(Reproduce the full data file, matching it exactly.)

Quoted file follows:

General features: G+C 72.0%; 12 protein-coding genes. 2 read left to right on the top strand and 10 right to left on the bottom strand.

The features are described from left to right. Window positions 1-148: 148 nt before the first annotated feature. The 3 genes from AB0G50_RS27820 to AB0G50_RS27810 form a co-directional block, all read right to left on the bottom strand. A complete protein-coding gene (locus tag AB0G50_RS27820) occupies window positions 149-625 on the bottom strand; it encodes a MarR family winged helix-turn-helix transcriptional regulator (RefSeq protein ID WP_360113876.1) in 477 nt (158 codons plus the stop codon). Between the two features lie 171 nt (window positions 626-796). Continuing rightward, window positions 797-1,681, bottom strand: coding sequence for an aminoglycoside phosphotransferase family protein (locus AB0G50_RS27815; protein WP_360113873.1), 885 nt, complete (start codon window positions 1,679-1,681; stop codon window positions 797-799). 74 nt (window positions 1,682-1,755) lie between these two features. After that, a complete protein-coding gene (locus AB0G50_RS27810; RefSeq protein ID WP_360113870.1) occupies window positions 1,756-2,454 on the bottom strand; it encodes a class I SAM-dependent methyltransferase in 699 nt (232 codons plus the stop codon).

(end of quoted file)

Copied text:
General features: G+C 72.0%; 12 protein-coding genes. 2 read left to right on the top strand and 10 right to left on the bottom strand.

The features are described from left to right. Window positions 1-148: 148 nt before the first annotated feature. The 3 genes from AB0G50_RS27820 to AB0G50_RS27810 form a co-directional block, all read right to left on the bottom strand. A complete protein-coding gene (locus tag AB0G50_RS27820) occupies window positions 149-625 on the bottom strand; it encodes a MarR family winged helix-turn-helix transcriptional regulator (RefSeq protein ID WP_360113876.1) in 477 nt (158 codons plus the stop codon). Between the two features lie 171 nt (window positions 626-796). Continuing rightward, window positions 797-1,681, bottom strand: coding sequence for an aminoglycoside phosphotransferase family protein (locus AB0G50_RS27815; protein WP_360113873.1), 885 nt, complete (start codon window positions 1,679-1,681; stop codon window positions 797-799). 74 nt (window positions 1,682-1,755) lie between these two features. After that, a complete protein-coding gene (locus AB0G50_RS27810; RefSeq protein ID WP_360113870.1) occupies window positions 1,756-2,454 on the bottom strand; it encodes a class I SAM-dependent methyltransferase in 699 nt (232 codons plus the stop codon).